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Comment Re:I think this is fair. (Score 1) 222

How does that make GP wrong?

The fact that Cox has not yet lost this case does not mean "they have lost nothing".

The judge has set a precedent that, unless overturned by an appeal, has damaged Cox's ability to conduct business as they have been, and has now opened them up to a substantial liability, so yes, they have already lost something. It also means that Cox will now have to spend more time and money to appeal this ruling. And this precedent remains valid even if Cox wins this case. What this article was about was how that same precedent can cause harm to more than just Cox since it can now be cited in other lawsuits, putting other judges in the uncomfortable position of either accepting this ruling as valid, or giving a different ruling which would require them to state why they came to a different conclusion, and judges try very hard to avoid that.

So Cox and other ISPs, and by consequence also their customers, have already lost something.

Comment Re:The judge issued a verdict ahead of trial? (Score 1) 222

Well, the hypothetical penalty was written by the same people who paid for the law ... it basically allows them to say "ooops, we really believed that but we were wrong".

The "hypothetical penalty" in the DMCA may be toothless, but there are other things the subscriber could sue for. There is libel, where the takedown was sent to a third party causing harm to the subscriber's reputation. Depending on what the takedown was for, there could be tortious interference with contract or business expectancy, if the takedown was for anything affecting the financial condition of the subscriber. There is civil extortion, AKA fraud, if the subscriber can show the takedown was issued with the intent of generating revenue even though the issuer knew or should have known it was invalid. And so on. And remember civil cases are based on preponderance, so you only have to make your side seem more likely to be true than the other side in order to win. As always, please check with your lawyer about which laws are applicable in your particular case if you are faced with this.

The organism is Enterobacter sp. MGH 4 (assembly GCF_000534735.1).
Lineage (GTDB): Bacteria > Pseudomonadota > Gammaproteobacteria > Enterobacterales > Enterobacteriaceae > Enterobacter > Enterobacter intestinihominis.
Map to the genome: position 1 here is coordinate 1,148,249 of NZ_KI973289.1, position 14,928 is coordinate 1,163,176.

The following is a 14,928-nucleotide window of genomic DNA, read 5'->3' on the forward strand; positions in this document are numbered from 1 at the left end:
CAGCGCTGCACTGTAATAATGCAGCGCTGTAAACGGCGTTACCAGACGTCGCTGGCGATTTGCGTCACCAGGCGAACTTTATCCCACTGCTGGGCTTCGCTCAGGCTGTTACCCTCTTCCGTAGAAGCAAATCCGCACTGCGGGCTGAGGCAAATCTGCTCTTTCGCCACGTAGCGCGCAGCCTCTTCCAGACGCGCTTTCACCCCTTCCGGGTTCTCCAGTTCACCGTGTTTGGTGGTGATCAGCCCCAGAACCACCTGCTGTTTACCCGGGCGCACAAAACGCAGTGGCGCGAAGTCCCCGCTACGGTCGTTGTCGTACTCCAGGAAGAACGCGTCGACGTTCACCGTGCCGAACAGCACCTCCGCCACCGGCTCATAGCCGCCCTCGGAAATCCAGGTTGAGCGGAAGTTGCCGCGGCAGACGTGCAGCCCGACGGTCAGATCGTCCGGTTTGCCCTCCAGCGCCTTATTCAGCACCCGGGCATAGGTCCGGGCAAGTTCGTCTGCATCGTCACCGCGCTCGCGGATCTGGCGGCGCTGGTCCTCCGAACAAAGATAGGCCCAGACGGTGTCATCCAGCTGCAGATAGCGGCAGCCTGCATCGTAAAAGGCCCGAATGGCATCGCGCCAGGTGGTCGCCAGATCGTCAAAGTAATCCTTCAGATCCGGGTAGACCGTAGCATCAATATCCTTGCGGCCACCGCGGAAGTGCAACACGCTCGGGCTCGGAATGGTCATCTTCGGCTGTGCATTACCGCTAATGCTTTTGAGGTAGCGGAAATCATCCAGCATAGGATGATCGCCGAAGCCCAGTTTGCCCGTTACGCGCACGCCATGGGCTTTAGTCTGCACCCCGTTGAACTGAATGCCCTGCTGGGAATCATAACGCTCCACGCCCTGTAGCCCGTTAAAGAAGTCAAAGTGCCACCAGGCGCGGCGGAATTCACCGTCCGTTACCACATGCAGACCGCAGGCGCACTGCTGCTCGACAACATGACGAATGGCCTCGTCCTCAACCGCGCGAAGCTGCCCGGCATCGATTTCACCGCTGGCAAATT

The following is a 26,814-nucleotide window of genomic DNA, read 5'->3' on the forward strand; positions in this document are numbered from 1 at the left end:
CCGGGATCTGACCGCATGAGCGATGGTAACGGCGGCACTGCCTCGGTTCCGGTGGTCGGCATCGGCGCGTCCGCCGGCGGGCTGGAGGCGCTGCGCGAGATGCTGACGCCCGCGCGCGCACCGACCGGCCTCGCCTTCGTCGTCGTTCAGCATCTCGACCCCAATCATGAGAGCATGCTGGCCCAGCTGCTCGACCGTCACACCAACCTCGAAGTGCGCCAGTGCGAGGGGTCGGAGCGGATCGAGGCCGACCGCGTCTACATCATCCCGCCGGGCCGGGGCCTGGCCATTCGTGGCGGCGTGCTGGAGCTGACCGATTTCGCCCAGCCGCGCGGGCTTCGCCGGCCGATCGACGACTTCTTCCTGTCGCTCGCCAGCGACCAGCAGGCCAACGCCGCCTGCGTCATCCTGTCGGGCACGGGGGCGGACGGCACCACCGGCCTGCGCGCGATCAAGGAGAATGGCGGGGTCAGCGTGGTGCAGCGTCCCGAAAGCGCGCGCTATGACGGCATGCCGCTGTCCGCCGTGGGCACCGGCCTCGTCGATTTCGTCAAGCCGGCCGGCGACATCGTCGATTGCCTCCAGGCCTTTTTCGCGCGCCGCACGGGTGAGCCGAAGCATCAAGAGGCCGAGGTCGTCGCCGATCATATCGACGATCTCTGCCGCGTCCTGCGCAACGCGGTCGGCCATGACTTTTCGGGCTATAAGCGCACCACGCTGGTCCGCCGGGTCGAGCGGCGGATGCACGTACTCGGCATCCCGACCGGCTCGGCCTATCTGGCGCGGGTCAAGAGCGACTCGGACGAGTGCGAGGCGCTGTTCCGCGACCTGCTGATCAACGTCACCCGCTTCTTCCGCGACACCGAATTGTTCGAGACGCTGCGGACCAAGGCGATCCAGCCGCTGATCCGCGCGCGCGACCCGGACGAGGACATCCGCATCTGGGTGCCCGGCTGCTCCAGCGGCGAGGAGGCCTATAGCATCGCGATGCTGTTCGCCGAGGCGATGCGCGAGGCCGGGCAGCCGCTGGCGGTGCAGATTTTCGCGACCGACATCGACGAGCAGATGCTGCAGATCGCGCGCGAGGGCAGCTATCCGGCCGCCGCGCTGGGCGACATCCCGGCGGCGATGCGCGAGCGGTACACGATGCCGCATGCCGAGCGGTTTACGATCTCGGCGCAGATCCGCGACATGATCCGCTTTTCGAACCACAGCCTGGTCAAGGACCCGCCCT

Comment Re:I think this is fair. (Score 1) 222

Actually they have lost nothing yet as this has not gone to trial. I am sure this judge's comments will be used either to force his recusal or to get a pretty instantaneous appeal.

Wrong. I haven't looked at the actual case, but based on the summary, the judge must have issued a ruling overriding a request for dismissal of one or more counts that were predicated on the protections of the DMCA, and to do this, the judge would have to state his reasoning why. This ruling and its reasoning can then be used by other litigants in their lawsuits as precedent. The problem with this ruling is that judges don't like making new case law so they always prefer to find some other judge who has already ruled on a similar situation and use that judge's decision to then justify theirs, since it would then be the other judge who was wrong if that point is later overturned on appeal. Judges really don't like being overturned and told THEIR decision was wrong, but it is OK, or at least better, if it was the other judge that made a bad ruling.